Later today, I will post video here at TWN from a presentation author and filmmaker Eugene Jarecki made at a meeting I hosted under the auspices of the New America Foundation/American Strategy Program. Jarecki made the homage to Eisenhower film, Why We Fight and authored the book, The American Way of War: Guided Missiles, Misguided Men, and a Republic in Peril.
One of the things that Jarecki said near the end of the Q&A session in response to a question about the Israel-Gaza war was:
As a son and nephew and grandchild and cousin of those lost in the Holocaust, this is a hard one for me. (pause) But I have to say. . .that I think that Israel through its actions in Gaza is undermining its own project in the Middle East. . .
Jarecki was anguished when he said this — and the moment was powerful, revealing and human. We aren’t seeing enough of that introspection from those who are connected to this conflict and what Aaron David Miller calls “the much too promised land.”
Today’s New York Times has a powerful editorial, the bottom line of which I think is basically an instruction to Israel: “enough already.”
From the Times piece:
We agree that Israel had to defend itself against Hamas’s rocket attacks. But we fear the assault on Gaza has passed the point of diminishing returns. It is time for a cease-fire with Hamas and a return to the peace negotiations that are the only real hope for guaranteeing Israel’s long-term security.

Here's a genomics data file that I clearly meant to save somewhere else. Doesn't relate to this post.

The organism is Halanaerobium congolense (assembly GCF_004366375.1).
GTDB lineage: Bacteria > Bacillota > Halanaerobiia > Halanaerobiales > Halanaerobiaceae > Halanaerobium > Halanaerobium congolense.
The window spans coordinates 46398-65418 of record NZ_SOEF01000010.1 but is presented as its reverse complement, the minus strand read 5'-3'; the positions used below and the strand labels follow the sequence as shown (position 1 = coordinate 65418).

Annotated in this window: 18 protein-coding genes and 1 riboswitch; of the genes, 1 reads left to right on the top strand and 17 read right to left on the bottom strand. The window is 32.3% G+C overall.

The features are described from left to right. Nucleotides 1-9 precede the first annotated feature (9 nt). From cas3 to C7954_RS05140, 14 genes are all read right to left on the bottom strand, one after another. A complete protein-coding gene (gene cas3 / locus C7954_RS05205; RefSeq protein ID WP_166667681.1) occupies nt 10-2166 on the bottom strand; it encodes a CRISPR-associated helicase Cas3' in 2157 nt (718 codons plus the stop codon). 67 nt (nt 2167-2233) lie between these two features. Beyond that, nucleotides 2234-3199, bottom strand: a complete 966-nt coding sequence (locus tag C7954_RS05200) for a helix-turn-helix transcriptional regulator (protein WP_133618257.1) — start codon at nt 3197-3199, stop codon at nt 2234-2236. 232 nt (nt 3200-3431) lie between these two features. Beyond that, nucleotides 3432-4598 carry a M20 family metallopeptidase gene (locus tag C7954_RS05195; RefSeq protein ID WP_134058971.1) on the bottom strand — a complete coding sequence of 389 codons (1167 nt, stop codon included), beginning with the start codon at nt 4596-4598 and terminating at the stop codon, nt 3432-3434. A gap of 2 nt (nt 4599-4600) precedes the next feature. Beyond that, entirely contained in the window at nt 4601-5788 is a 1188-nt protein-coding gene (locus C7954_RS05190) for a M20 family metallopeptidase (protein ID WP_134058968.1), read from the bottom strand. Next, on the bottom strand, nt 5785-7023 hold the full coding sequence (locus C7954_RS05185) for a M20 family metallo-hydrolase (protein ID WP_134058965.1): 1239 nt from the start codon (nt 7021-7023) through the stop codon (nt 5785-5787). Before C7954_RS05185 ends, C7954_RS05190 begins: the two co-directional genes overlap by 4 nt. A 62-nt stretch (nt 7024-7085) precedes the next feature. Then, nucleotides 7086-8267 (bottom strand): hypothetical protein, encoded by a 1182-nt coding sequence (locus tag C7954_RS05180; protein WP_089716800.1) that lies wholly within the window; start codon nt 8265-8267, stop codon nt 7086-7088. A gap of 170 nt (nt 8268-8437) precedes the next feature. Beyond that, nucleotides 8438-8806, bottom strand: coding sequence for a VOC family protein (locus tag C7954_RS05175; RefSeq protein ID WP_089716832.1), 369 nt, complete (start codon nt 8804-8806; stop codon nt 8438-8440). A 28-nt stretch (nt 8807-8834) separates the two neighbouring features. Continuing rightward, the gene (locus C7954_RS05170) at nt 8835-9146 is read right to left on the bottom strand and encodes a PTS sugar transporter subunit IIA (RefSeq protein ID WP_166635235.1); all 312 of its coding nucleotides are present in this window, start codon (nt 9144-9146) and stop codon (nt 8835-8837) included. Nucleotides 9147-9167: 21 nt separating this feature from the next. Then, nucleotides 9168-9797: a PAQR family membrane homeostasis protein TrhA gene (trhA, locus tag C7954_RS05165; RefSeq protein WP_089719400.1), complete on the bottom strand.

We are encouraged that a cease-fire finally seems to be gaining traction. Although not much detail is known, reports have focused on an Egyptian proposal for a phased-in truce, followed by a pullout of Israeli forces and the reopening of border crossings to ease the economic blockade of Gaza.
The sudden diplomatic activity came as Israel unleashed its heaviest shelling of Gaza neighborhoods, including a hit on a United Nations compound where hundreds of Palestinians had taken shelter.
Israeli officials acknowledge that the 20-day offensive has not permanently crippled Hamas’s military wing or ended its ability to launch rocket attacks. It is unlikely that Israel can achieve those aims militarily any time soon. The cost in human life and anti-Israeli fury would be enormous. Already more than 1,000 Palestinians have died in the densely populated Gaza Strip, where an always miserable life has become unbearable. Thirteen Israelis have died.
I agree with most elements of the kicker line in the piece, which reads:
President-elect Barack Obama says he will work for a peace deal from Day 1. We hope Israel picks a new leader in elections next month who is truly committed to a two-state solution. With the support of the new American president, he or she must make an early downpayment on peace by ending settlement construction, cooperating seriously with Mr. Abbas and improving the lives of all Palestinians in the West Bank and in Gaza.
This makes sense for the most part — with the exception that any approach to the Middle East peace process must eventually involve all of the substantial elements of power in the region and that we have to suspend the illusion that Israelis and Palestinians can ever responsibly negotiate a stable outcome without other neighboring powers deeply engaged as stakeholders and guarantors of the outcome.
— Steve Clemons